In a real-time action title like this, we’re used to the idea that everything can be perfected. But it doesn’t feel like that here. Try to tip the scales in favor of a more enthralling offensive strategy, and you might end up switching off from your main target, botch a powerful spell and get slammed by something you either couldn’t see or were given half a second to adapt to. It’s a consequence of small battlefields and narrow camera angles, but one that could be improved with a simple target list complete with cast bars.
When it all goes well, combat feels incredibly satisfying. Tifa and Barret handle shockingly well, to the point where I actively tried to avoid controlling Cloud whenever I could. You can set which character you want to control from the start of a fight, but unless the scenario calls for it, you’ll be traversing the overworld as Mr. Moody Mercenary for a good long while.
It’s cold beneath the steel sky
What’s waiting behind all the fluff is fairly compelling, though. Most non-player characters (NPCs) aren’t nearly as graphically gorgeous as the main cast, but that doesn’t mean they’re not worth glancing at. Far from it. The area around Seventh Heaven is busy. It’s alive. Everyone has something to say about their day as you walk by, a personality that’s instantly apparent.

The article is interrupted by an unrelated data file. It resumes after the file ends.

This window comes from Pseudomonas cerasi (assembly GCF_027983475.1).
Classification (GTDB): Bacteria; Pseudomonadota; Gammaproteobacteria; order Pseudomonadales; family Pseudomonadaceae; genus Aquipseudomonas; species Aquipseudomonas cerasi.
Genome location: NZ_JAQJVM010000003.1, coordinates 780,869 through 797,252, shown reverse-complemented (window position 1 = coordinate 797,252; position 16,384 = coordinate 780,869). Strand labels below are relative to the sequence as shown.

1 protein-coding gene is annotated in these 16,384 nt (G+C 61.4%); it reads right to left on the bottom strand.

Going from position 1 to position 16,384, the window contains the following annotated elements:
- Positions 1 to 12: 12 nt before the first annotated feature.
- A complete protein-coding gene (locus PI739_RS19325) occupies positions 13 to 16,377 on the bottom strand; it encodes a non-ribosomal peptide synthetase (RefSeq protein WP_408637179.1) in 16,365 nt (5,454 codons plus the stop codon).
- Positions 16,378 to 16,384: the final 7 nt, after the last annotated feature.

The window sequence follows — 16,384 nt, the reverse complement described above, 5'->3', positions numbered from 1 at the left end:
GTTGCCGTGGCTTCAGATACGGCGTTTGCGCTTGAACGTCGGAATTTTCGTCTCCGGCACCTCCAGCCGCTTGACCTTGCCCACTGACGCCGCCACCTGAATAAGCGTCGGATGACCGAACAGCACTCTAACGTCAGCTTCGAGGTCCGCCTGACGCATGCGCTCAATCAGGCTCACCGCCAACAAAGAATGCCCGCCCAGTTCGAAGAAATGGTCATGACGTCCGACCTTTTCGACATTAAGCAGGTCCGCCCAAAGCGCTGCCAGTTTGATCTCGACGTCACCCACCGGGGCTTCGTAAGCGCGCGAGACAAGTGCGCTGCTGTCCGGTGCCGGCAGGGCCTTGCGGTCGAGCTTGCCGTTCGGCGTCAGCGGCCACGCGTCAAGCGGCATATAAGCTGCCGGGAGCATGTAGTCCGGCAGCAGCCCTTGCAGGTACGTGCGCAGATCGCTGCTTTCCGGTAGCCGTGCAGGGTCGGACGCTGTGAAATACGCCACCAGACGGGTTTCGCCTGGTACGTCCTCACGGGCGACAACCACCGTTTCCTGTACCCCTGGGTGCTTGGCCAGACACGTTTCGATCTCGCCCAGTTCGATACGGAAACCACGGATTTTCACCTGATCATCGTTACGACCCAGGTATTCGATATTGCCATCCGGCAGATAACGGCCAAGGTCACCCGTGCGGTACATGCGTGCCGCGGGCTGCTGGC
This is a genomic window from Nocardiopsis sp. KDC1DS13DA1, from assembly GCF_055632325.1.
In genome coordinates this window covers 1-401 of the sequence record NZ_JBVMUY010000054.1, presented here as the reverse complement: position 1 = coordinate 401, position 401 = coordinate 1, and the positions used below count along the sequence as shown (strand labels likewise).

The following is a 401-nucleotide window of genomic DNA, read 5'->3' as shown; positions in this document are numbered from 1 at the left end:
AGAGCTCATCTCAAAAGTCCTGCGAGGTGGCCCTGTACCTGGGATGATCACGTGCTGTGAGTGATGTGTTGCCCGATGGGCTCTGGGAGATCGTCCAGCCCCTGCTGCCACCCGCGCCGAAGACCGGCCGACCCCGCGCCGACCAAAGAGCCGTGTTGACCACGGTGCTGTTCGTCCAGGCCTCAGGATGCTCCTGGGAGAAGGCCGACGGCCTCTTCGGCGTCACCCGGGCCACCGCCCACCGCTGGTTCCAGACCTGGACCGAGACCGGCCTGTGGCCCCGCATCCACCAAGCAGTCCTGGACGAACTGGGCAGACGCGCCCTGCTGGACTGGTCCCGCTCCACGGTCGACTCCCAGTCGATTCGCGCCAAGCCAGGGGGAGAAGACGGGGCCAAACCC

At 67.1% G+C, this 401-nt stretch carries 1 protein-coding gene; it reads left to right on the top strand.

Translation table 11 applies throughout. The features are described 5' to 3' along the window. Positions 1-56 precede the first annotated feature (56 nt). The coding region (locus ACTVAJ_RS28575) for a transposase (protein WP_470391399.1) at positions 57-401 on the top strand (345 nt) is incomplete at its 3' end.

Kids practice dance routines, jocks discuss hitting on girls, and rumors spread left and right. It’s like Square Enix hired every voice actor on the planet to breathe life into these tiny hamlets. But the moment you leave Wall Market behind and attempt to sprint back over to Aerith’s house, you’re reminded of just how little landscape there is to explore. You get glimpses of something larger in scope when you run off a beaten path for a side quest, but after another four, you realize that although the complete Final Fantasy VII storyline is a fascinating, emotional globe-trotting adventure, this first 40-hour romp is anything but.